Hearing loss, especially age-related hearing loss, often occurs gradually. Many people do not notice their hearing beginning to change, and a few years can go by before their hearing loss begins to interfere with their communication and activities of normal life. Even once you (and possibly your family) have noticed a change in your hearing, you may be uncertain as to when to do something about it. Today we answer another Big Question: How long should you wait before getting hearing aids?
Take the first step:
It’s never too early for a hearing test. Even if you have not noticed your hearing changing, a good baseline is very useful as a comparison moving forward. Many professional bodies recommend that adults over 50 should have their hearing tested at least every 3 years, and more often if there are any risk factors for hearing loss such as a history of excessive noise exposure, treatment with ototoxic medication, or a family history of hearing loss. If you are over 50 and haven’t had a hearing test in the last 3 years, it’s a good idea to have one done, even if you feel there is nothing wrong with your hearing.
With regular testing, your audiologist should be able to see the general pattern of your hearing and identify any possible hearing loss early. The hearing test may identify mild hearing loss, which may or may not be having an impact on your life. Sometimes a mild hearing loss requires hearing aids or other intervention right away, and sometimes a ‘watch and wait’ approach may be taken. Your audiologist may recommend that you move up to annual testing to monitor the progression of your loss more closely. Once hearing loss has been diagnosed, management options will be discussed, and if hearing aids are deemed to be the most appropriate option for you, your audiologist will make a recommendation.
Can you fit hearing aids too early?
The research shows us the early intervention and stimulation of the auditory pathway as soon as hearing loss is identified is the best practice for most patients. If someone with a very mild loss is aware of some increased strain while listening, or feels they are missing out on some sounds, it may be worth trialling with hearing aids to see whether they can make a marked improvement to their life. Even if the loss is mild, hearing aids will still stimulate the auditory pathway and auditory cortex of the brain, so fitting sooner rather than later may help to slow down the neural deterioration part of the loss. Some people with normal hearing thresholds may still have what is referred to as ‘hidden hearing loss’, which impacts on their ability to distinguish between speech and background noise, as well as other more subtle nuances of hearing. In rare cases, even these people may benefit from wearing hearing aids even though they do not have diagnosed hearing loss.
However, although the results of the hearing assessment are the scientific part of hearing aid evaluation, they are not the only factors we consider. Some people with very slight to mild hearing losses may not notice any difficulty hearing, nor any improvement with hearing aids. In these cases, it can be best to wait and monitor the loss until the benefit from the hearing aids will be more significant. Some people with milder hearing losses might not be emotionally ready for hearing aids, especially if the loss comes as a shock. Sometimes it’s best to give the person some time to process the results before rushing ahead with hearing aids that they are not ready for, and will likely not accept. In this case, hearing aid fitting before the patient is ready may actually deter them from taking action in the long-term, which is more problematic than waiting a short time and fitting the hearing aids when they are ready to accept them.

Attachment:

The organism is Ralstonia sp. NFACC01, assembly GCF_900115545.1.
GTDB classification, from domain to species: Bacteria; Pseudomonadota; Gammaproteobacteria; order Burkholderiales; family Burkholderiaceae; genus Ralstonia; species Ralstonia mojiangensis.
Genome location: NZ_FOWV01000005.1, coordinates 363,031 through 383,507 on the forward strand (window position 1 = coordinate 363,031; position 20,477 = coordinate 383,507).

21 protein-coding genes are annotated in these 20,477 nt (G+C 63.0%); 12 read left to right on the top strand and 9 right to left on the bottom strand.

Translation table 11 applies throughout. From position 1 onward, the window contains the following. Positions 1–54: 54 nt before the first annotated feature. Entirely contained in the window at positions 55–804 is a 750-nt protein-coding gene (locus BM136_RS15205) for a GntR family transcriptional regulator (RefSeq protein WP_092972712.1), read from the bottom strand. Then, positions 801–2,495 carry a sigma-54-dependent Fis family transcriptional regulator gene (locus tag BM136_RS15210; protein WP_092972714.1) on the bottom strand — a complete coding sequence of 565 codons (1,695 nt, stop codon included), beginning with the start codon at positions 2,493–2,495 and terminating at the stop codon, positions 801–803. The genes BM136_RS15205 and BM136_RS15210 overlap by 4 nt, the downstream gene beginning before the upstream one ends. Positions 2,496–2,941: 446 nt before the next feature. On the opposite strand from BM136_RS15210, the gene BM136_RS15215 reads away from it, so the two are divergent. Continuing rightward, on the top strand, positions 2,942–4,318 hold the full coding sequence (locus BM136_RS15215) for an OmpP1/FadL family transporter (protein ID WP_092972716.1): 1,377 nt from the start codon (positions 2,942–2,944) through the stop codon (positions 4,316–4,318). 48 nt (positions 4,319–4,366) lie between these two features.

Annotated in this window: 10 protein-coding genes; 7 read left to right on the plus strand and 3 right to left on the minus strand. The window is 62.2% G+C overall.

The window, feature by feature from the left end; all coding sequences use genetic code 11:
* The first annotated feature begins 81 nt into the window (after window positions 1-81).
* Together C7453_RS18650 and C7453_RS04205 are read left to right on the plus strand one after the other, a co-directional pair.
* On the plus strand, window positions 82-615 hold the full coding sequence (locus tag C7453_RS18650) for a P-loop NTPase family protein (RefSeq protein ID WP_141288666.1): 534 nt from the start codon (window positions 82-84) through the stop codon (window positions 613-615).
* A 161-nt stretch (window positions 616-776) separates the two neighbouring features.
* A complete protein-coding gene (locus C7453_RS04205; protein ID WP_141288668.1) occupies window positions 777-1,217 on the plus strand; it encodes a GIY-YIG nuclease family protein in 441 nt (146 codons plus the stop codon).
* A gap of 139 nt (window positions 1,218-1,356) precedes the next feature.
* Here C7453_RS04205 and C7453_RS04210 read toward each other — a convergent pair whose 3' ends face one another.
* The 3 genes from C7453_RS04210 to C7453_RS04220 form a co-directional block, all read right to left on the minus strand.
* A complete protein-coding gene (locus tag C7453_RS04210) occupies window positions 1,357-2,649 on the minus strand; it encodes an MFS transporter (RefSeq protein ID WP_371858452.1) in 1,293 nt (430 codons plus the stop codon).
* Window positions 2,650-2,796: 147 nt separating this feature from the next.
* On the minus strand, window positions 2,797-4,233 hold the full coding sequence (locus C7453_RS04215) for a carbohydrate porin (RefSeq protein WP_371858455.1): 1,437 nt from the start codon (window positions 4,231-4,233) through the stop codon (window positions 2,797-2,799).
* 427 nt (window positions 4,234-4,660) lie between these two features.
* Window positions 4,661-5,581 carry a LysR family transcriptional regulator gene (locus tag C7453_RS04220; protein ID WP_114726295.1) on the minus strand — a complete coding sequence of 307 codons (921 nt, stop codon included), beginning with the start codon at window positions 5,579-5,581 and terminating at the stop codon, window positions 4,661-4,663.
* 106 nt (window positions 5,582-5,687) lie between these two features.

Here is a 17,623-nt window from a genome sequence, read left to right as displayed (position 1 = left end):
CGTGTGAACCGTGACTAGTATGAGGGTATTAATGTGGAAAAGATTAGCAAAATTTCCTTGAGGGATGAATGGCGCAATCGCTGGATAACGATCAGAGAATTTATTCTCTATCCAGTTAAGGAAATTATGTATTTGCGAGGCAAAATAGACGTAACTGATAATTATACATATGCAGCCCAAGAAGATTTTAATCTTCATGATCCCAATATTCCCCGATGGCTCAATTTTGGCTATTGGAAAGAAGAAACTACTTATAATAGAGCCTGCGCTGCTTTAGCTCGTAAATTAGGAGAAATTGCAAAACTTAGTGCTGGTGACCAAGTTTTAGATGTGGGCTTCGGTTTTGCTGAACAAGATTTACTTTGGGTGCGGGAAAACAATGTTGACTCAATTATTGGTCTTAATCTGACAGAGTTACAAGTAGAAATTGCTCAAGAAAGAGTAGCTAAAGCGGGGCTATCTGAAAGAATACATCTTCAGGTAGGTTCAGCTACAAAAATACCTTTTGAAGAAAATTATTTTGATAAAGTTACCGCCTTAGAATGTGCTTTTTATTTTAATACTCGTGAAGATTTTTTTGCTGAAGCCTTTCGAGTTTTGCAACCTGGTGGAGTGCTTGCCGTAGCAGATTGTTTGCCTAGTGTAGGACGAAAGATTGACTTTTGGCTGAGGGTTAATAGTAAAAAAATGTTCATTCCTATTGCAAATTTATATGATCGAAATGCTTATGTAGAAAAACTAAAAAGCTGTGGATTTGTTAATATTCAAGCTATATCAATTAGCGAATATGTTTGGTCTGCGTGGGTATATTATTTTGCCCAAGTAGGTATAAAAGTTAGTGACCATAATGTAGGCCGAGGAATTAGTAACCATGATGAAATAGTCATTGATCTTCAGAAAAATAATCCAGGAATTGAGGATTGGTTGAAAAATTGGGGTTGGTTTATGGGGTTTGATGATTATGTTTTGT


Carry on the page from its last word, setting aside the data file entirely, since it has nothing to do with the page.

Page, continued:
When is too late?
Some people think that they should wait until they truly cannot cope with their hearing loss before getting hearing aids. This is a common misconception that can have a devastating impact on the person’s ability to hear even with hearing aids. As hearing loss is allowed to develop untreated, the auditory nerve and auditory cortex of the brain are being understimulated and slowly begin to deteriorate or are ‘taken over’ by other brain functions, such as the visual part of the brain. Once this has started to happen, it is very difficult for the person to learn to hear with hearing aids the way one might if the loss was managed earlier. Even with the best and most expensive hearing aids on the market, it is very difficult to overcome a long-term, untreated hearing loss. It is also far more difficult to adjust to the sound of hearing aids if the loss has been left untreated for many years.
So, how long should you wait before getting hearing aids?
A decision on the best time to get hearing aids should be made in partnership with your audiologist, who you should be seeing regularly for hearing testing once you are over 50. Yes, in some cases of mild hearing loss, your audiologist may recommend waiting until the loss has progressed a bit further before fitting hearing aids, but it is also crucial that you do not wait too long. Fitting hearing aids in the early stage of hearing loss allows for the best possible benefit from the instruments as well as better long-term outcomes because the hearing aids provide stimulation to the auditory nerve and auditory cortex of the brain. Therefore, in most cases, getting hearing aids sooner rather than later is generally advised.
Remember that the decision to get hearing aids, as well as which hearing aids to get, should always be made in partnership with your audiologist. If you suspect that you may have even a mild hearing loss, have a test done and form a relationship with an audiologist that you can trust. They will be able to help you know when the right time for hearing aids is for you. If you have any questions about hearing aids or hearing testing, contact us, or comment below.